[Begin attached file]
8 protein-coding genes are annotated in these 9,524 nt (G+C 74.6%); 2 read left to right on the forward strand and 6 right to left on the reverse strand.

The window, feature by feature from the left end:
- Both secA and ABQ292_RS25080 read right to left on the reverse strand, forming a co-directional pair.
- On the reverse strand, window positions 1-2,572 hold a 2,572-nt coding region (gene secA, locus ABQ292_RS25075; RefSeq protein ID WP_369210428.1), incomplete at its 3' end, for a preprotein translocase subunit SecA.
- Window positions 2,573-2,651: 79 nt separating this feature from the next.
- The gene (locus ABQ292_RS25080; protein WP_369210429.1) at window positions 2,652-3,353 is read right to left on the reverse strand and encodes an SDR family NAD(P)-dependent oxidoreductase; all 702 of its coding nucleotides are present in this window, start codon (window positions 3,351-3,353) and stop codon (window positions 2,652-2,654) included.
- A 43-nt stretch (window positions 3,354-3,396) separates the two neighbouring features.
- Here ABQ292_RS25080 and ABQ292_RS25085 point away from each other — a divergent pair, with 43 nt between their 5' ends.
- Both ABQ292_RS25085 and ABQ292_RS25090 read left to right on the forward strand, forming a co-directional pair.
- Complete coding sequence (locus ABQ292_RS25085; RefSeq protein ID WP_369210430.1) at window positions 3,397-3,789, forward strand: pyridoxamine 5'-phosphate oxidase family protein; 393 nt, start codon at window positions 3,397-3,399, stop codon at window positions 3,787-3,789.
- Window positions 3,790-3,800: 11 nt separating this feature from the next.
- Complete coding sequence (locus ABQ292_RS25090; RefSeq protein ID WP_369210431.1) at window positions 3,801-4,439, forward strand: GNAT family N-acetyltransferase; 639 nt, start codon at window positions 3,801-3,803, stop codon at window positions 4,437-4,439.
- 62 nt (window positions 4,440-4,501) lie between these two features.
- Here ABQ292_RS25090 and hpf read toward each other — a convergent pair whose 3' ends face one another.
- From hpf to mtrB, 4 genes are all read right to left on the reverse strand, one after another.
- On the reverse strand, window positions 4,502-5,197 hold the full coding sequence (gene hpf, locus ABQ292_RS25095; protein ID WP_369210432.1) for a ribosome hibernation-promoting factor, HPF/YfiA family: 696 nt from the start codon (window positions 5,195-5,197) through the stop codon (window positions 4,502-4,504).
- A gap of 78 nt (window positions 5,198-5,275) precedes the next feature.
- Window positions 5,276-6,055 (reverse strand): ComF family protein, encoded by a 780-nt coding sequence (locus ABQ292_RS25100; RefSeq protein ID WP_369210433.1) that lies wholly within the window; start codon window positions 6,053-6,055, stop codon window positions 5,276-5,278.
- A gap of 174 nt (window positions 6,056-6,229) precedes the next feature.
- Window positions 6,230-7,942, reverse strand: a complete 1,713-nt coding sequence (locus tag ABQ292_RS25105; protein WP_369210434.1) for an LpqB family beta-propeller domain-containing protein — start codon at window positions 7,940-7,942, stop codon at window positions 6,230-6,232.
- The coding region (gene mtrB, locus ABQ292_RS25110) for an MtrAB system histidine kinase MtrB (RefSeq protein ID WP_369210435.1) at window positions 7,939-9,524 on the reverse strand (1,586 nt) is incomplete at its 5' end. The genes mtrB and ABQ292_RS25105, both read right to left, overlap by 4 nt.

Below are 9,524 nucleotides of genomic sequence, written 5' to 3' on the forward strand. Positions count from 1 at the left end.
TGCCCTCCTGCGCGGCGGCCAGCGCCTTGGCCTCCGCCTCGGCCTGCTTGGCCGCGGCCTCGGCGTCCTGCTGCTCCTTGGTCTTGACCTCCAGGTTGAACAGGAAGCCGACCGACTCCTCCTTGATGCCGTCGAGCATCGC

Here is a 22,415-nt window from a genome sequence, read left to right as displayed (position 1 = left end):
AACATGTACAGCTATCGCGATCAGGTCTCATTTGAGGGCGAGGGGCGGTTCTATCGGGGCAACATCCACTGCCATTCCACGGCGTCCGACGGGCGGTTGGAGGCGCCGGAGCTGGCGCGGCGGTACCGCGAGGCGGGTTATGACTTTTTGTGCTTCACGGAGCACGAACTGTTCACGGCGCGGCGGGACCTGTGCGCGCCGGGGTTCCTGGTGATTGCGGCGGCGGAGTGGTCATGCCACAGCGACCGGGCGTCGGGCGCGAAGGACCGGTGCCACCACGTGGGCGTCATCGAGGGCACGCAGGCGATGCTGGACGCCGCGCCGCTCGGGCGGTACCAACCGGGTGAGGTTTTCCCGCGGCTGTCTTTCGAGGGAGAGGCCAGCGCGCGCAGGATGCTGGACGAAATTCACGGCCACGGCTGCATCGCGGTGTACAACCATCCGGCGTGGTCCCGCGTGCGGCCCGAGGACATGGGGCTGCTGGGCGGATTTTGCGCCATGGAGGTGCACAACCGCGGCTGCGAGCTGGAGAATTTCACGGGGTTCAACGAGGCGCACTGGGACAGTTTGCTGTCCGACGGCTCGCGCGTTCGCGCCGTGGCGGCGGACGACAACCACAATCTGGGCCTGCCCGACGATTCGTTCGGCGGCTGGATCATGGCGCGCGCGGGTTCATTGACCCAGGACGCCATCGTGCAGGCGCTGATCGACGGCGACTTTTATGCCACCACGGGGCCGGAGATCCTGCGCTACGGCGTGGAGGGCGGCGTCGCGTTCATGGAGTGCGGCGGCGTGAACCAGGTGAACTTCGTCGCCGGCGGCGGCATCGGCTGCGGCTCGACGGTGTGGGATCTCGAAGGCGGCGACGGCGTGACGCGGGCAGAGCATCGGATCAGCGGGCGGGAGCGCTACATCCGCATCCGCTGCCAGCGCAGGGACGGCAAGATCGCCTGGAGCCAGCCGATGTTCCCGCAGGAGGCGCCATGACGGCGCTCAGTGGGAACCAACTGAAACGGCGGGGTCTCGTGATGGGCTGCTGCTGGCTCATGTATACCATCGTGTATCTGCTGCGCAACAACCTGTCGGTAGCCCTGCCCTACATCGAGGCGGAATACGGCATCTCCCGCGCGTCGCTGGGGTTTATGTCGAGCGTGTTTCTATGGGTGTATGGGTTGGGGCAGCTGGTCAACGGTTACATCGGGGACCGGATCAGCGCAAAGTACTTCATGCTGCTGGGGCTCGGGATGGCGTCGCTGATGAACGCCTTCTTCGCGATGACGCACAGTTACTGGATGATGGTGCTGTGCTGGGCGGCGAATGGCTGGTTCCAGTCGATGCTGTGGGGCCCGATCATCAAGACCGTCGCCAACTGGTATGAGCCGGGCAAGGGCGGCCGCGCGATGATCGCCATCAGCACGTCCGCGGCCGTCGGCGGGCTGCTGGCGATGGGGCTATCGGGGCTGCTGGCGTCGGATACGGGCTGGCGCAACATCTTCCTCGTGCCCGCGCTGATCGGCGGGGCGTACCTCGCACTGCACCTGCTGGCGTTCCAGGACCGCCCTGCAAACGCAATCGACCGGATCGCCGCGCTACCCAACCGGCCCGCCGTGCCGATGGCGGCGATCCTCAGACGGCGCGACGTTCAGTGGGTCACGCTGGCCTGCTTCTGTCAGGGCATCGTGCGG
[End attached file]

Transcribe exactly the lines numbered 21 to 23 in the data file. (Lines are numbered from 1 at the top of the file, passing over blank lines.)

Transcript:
- The coding region (gene mtrB, locus ABQ292_RS25110) for an MtrAB system histidine kinase MtrB (RefSeq protein ID WP_369210435.1) at window positions 7,939-9,524 on the reverse strand (1,586 nt) is incomplete at its 5' end. The genes mtrB and ABQ292_RS25105, both read right to left, overlap by 4 nt.

Below are 9,524 nucleotides of genomic sequence, written 5' to 3' on the forward strand. Positions count from 1 at the left end.
TGCCCTCCTGCGCGGCGGCCAGCGCCTTGGCCTCCGCCTCGGCCTGCTTGGCCGCGGCCTCGGCGTCCTGCTGCTCCTTGGTCTTGACCTCCAGGTTGAACAGGAAGCCGACCGACTCCTCCTTGATGCCGTCGAGCATCGC